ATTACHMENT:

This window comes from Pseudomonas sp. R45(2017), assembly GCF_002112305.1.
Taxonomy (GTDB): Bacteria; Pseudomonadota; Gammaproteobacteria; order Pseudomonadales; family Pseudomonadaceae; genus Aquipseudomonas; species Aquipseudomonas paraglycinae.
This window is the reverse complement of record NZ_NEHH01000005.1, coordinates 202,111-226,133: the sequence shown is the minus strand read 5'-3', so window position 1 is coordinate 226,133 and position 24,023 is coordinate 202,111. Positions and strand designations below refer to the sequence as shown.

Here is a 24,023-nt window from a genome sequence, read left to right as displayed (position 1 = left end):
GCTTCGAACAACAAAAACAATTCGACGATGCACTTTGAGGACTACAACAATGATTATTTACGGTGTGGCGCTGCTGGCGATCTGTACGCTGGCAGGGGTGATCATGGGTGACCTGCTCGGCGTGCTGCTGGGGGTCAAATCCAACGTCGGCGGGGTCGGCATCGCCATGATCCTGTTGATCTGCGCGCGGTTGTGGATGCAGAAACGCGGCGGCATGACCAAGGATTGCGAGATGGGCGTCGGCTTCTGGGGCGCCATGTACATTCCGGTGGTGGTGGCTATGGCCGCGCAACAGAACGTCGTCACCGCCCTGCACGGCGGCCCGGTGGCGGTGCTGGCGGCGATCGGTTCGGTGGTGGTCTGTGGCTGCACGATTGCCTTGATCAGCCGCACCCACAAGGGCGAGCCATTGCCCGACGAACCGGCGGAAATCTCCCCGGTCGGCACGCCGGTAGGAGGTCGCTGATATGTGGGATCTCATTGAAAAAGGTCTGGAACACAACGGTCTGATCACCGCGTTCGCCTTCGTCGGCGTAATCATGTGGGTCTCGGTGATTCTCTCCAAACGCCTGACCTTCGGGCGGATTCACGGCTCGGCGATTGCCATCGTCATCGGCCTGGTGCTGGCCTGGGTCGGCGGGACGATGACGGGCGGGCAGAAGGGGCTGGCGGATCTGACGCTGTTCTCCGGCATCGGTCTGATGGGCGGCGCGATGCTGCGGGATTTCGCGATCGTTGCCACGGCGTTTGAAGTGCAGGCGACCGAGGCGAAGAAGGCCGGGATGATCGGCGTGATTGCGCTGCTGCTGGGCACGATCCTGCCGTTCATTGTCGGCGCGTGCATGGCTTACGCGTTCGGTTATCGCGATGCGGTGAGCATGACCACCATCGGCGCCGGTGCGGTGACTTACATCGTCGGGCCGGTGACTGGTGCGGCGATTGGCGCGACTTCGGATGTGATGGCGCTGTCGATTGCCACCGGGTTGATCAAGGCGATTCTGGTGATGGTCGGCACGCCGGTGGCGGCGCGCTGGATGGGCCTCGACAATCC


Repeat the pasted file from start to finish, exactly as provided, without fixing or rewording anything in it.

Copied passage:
This window comes from Pseudomonas sp. R45(2017), assembly GCF_002112305.1.
Taxonomy (GTDB): Bacteria; Pseudomonadota; Gammaproteobacteria; order Pseudomonadales; family Pseudomonadaceae; genus Aquipseudomonas; species Aquipseudomonas paraglycinae.
This window is the reverse complement of record NZ_NEHH01000005.1, coordinates 202,111-226,133: the sequence shown is the minus strand read 5'-3', so window position 1 is coordinate 226,133 and position 24,023 is coordinate 202,111. Positions and strand designations below refer to the sequence as shown.

Here is a 24,023-nt window from a genome sequence, read left to right as displayed (position 1 = left end):
GCTTCGAACAACAAAAACAATTCGACGATGCACTTTGAGGACTACAACAATGATTATTTACGGTGTGGCGCTGCTGGCGATCTGTACGCTGGCAGGGGTGATCATGGGTGACCTGCTCGGCGTGCTGCTGGGGGTCAAATCCAACGTCGGCGGGGTCGGCATCGCCATGATCCTGTTGATCTGCGCGCGGTTGTGGATGCAGAAACGCGGCGGCATGACCAAGGATTGCGAGATGGGCGTCGGCTTCTGGGGCGCCATGTACATTCCGGTGGTGGTGGCTATGGCCGCGCAACAGAACGTCGTCACCGCCCTGCACGGCGGCCCGGTGGCGGTGCTGGCGGCGATCGGTTCGGTGGTGGTCTGTGGCTGCACGATTGCCTTGATCAGCCGCACCCACAAGGGCGAGCCATTGCCCGACGAACCGGCGGAAATCTCCCCGGTCGGCACGCCGGTAGGAGGTCGCTGATATGTGGGATCTCATTGAAAAAGGTCTGGAACACAACGGTCTGATCACCGCGTTCGCCTTCGTCGGCGTAATCATGTGGGTCTCGGTGATTCTCTCCAAACGCCTGACCTTCGGGCGGATTCACGGCTCGGCGATTGCCATCGTCATCGGCCTGGTGCTGGCCTGGGTCGGCGGGACGATGACGGGCGGGCAGAAGGGGCTGGCGGATCTGACGCTGTTCTCCGGCATCGGTCTGATGGGCGGCGCGATGCTGCGGGATTTCGCGATCGTTGCCACGGCGTTTGAAGTGCAGGCGACCGAGGCGAAGAAGGCCGGGATGATCGGCGTGATTGCGCTGCTGCTGGGCACGATCCTGCCGTTCATTGTCGGCGCGTGCATGGCTTACGCGTTCGGTTATCGCGATGCGGTGAGCATGACCACCATCGGCGCCGGTGCGGTGACTTACATCGTCGGGCCGGTGACTGGTGCGGCGATTGGCGCGACTTCGGATGTGATGGCGCTGTCGATTGCCACCGGGTTGATCAAGGCGATTCTGGTGATGGTCGGCACGCCGGTGGCGGCGCGCTGGATGGGCCTCGACAATCC